Nation & World

40 worshipers killed in Pakistan mosque bombing

ISLAMABAD, Pakistan — The serenity of prayers at a mosque during the Muslim holy month of Ramadan was transformed into a bloodbath Friday in Pakistan's remote tribal area, when a bomb ripped through the congregation and killed at least 40 people and injured more than 100 others, officials said.

The suspected suicide blast came during Friday afternoon prayers in a village near Jamrud, the main town in the Khyber part of the tribal zone, close to the Afghanistan border. It was almost certainly the work of al Qaida-linked extremists. Some news reports put the death toll at more than 50.

While no group immediately claimed responsibility, residents speculated that the bombing was a revenge attack by Pakistani Taliban for recent clashes with local tribesmen. The mosque, of the main Sunni sect, was not a particularly well-known place of worship and the surrounding area isn't considered dangerous; most of Khyber isn't controlled by the Taliban or other militant groups, unlike many other parts of the tribal area.

The injured were rushed to hospitals in Peshawar, about 30 minutes away by road, mainly in private cars as there were few ambulances available. Between 300 and 400 people were at the mosque, which would have been packed during Ramadan, normally a time of piety and quiet contemplation.

"I don't know what happened or where the bomber came from," said a dazed Mustafa Kamal, who was injured in the blast and appeared on local television lying in his hospital bed. "Is this any way for Muslims to behave? Whoever did this cannot be a Muslim, no matter what they say."

At the mosque, after the casualties were taken away, television pictures showed blood splattered across the floor and on prayer caps and mats. The walls and roof were scarred by shrapnel — tell-tale signs of a suicide vest, which is usually packed with ball-bearings, nails and other metal projectiles designed to shred those close by.

Zahid, a local resident who did not want to give his full name out of fear of retribution, told McClatchy that the bomber was not in the middle of the mosque but to one side, against a wall.

"If he had stood in the middle of the congregation, the carnage would have been to all sides and he'd have killed maybe a hundred," said Zahid.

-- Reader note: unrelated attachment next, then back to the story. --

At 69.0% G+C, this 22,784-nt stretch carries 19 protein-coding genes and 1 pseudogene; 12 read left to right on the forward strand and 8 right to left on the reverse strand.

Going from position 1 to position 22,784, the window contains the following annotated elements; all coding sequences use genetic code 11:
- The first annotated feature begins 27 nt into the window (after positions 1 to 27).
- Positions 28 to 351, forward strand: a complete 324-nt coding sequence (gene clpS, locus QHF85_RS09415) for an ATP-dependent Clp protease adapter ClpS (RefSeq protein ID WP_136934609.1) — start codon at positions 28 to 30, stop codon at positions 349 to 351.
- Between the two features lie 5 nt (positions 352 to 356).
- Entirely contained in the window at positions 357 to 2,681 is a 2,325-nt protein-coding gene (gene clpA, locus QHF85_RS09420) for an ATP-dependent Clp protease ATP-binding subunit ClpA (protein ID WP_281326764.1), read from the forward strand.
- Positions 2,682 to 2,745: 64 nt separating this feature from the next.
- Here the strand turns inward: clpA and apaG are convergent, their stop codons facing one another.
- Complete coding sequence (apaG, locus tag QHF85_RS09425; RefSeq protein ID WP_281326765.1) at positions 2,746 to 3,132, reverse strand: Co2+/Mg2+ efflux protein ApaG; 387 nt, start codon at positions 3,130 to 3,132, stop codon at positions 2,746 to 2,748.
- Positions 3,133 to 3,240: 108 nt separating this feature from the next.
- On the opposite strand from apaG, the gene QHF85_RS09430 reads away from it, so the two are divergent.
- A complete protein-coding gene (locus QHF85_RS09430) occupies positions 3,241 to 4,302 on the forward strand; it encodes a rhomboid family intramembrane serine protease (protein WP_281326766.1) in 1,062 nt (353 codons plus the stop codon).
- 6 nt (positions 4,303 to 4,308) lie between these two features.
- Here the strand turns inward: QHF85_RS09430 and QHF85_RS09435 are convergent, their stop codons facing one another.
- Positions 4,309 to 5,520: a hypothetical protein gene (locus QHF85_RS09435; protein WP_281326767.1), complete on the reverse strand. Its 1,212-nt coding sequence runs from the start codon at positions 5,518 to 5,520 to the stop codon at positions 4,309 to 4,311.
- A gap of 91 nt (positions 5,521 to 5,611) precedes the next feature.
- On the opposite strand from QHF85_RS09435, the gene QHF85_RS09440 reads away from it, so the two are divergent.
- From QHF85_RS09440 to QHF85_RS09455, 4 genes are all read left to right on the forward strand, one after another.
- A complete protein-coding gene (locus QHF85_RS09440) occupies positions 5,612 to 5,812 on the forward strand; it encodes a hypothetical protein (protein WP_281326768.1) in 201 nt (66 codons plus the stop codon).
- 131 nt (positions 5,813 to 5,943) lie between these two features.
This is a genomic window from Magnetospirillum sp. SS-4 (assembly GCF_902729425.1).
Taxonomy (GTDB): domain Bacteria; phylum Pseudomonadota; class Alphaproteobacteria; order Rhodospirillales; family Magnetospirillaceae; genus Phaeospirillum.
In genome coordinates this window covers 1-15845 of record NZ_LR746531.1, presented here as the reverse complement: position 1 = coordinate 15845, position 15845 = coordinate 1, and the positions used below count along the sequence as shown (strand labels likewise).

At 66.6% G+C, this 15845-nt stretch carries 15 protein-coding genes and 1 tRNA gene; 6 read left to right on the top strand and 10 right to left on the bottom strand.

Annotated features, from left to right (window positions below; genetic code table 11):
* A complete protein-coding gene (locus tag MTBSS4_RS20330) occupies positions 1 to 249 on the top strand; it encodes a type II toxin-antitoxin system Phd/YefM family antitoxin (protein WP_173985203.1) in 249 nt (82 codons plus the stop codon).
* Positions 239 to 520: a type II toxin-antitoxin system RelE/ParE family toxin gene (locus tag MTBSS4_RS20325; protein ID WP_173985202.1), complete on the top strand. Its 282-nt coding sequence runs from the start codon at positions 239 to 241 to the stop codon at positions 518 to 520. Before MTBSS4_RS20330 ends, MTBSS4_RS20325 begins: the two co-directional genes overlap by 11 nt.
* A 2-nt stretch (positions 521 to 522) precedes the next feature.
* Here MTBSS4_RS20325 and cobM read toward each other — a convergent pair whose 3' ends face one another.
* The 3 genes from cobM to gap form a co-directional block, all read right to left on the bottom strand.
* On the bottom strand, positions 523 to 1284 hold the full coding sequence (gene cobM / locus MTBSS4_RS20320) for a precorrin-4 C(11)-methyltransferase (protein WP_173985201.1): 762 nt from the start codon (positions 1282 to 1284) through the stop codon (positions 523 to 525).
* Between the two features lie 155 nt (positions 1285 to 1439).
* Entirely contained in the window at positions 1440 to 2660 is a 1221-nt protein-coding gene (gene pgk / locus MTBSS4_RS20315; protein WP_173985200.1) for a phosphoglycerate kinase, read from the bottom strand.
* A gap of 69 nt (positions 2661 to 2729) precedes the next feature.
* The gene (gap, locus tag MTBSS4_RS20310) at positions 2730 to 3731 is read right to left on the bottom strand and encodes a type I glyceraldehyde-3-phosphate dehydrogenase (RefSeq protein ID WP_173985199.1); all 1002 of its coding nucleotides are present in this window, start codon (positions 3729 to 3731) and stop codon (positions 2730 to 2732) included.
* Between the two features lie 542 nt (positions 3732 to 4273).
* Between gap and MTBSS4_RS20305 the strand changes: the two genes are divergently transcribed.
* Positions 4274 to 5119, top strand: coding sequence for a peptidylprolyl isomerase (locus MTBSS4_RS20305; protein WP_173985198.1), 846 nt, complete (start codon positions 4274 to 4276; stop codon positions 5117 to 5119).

The bomb exploded in an area inhabited by the Kuki khel tribe. Earlier this month, a Kuki khel militia blew up vehicles carrying a group of Pakistani Taliban in the Tirah valley, a remote and dangerous part of Khyber. They had attacked the men of Tariq Afridi, one of the most feared commanders of the main Pakistani Taliban group.

Also in recent days, locals said they had repelled a Taliban incursion into the area.

"The message here from the Taliban is that we can attack you at your home," Zahid said.

Most of the supplies transiting through Pakistan for the U.S.-led NATO force in Afghanistan must go through Khyber, the most developed part of the tribal area. But the main Pakistani Taliban group, Tehreek-e-Taliban Pakistan, fights in its own country and is closely tied to al Qaida, rarely taking part in the war in Afghanistan.

A local official, Iqbal Khan, said that the bomb went off just as worshipers were leaving after prayers.

Extremist groups usually don't claim responsibility for bombings at mosques and other public places so as not to damage their image, leaving a vacuum in which conspiracies flourish about who's behind them.

"If this was a suicide attack, then they should do it in Afghanistan, against American or British soldiers. We are Muslims, so why target us? said Saeed ur Rehman, who lives close to the blast site.

Separately, a missile fired from a U.S. drone aircraft elsewhere in the tribal area reportedly killed four suspected militants Friday in South Waziristan.

(Shah is a McClatchy special correspondent.)


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